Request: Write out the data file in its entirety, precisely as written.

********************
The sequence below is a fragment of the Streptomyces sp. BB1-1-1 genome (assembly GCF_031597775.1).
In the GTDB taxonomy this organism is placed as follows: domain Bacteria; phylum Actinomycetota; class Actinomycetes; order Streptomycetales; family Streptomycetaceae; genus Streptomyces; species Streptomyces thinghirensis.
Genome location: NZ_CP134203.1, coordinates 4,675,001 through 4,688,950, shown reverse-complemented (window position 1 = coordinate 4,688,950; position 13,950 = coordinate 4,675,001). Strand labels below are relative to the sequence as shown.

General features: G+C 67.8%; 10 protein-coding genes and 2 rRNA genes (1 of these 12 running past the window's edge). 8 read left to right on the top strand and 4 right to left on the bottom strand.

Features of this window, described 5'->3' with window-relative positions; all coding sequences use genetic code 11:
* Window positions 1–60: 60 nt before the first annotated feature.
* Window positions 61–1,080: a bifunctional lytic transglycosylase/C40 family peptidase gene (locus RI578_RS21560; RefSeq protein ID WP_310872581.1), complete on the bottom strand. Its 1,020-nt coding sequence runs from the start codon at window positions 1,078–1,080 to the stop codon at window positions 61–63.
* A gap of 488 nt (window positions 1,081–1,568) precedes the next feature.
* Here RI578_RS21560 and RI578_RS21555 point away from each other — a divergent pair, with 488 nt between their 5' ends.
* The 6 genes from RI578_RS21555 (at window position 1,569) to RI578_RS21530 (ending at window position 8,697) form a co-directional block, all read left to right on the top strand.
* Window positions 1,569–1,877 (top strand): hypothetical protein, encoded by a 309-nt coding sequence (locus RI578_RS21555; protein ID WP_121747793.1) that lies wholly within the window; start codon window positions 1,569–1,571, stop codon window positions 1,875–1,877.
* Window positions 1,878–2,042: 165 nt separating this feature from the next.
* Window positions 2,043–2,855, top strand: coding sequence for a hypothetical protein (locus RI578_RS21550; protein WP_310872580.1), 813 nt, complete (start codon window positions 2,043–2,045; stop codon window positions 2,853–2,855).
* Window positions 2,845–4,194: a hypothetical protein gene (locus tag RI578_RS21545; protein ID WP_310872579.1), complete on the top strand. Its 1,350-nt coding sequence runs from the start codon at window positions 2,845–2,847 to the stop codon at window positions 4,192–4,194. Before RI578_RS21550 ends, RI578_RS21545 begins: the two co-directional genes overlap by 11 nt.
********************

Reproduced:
The sequence below is a fragment of the Streptomyces sp. BB1-1-1 genome (assembly GCF_031597775.1).
In the GTDB taxonomy this organism is placed as follows: domain Bacteria; phylum Actinomycetota; class Actinomycetes; order Streptomycetales; family Streptomycetaceae; genus Streptomyces; species Streptomyces thinghirensis.
Genome location: NZ_CP134203.1, coordinates 4,675,001 through 4,688,950, shown reverse-complemented (window position 1 = coordinate 4,688,950; position 13,950 = coordinate 4,675,001). Strand labels below are relative to the sequence as shown.

General features: G+C 67.8%; 10 protein-coding genes and 2 rRNA genes (1 of these 12 running past the window's edge). 8 read left to right on the top strand and 4 right to left on the bottom strand.

Features of this window, described 5'->3' with window-relative positions; all coding sequences use genetic code 11:
* Window positions 1–60: 60 nt before the first annotated feature.
* Window positions 61–1,080: a bifunctional lytic transglycosylase/C40 family peptidase gene (locus RI578_RS21560; RefSeq protein ID WP_310872581.1), complete on the bottom strand. Its 1,020-nt coding sequence runs from the start codon at window positions 1,078–1,080 to the stop codon at window positions 61–63.
* A gap of 488 nt (window positions 1,081–1,568) precedes the next feature.
* Here RI578_RS21560 and RI578_RS21555 point away from each other — a divergent pair, with 488 nt between their 5' ends.
* The 6 genes from RI578_RS21555 (at window position 1,569) to RI578_RS21530 (ending at window position 8,697) form a co-directional block, all read left to right on the top strand.
* Window positions 1,569–1,877 (top strand): hypothetical protein, encoded by a 309-nt coding sequence (locus RI578_RS21555; protein ID WP_121747793.1) that lies wholly within the window; start codon window positions 1,569–1,571, stop codon window positions 1,875–1,877.
* Window positions 1,878–2,042: 165 nt separating this feature from the next.
* Window positions 2,043–2,855, top strand: coding sequence for a hypothetical protein (locus RI578_RS21550; protein WP_310872580.1), 813 nt, complete (start codon window positions 2,043–2,045; stop codon window positions 2,853–2,855).
* Window positions 2,845–4,194: a hypothetical protein gene (locus tag RI578_RS21545; protein ID WP_310872579.1), complete on the top strand. Its 1,350-nt coding sequence runs from the start codon at window positions 2,845–2,847 to the stop codon at window positions 4,192–4,194. Before RI578_RS21550 ends, RI578_RS21545 begins: the two co-directional genes overlap by 11 nt.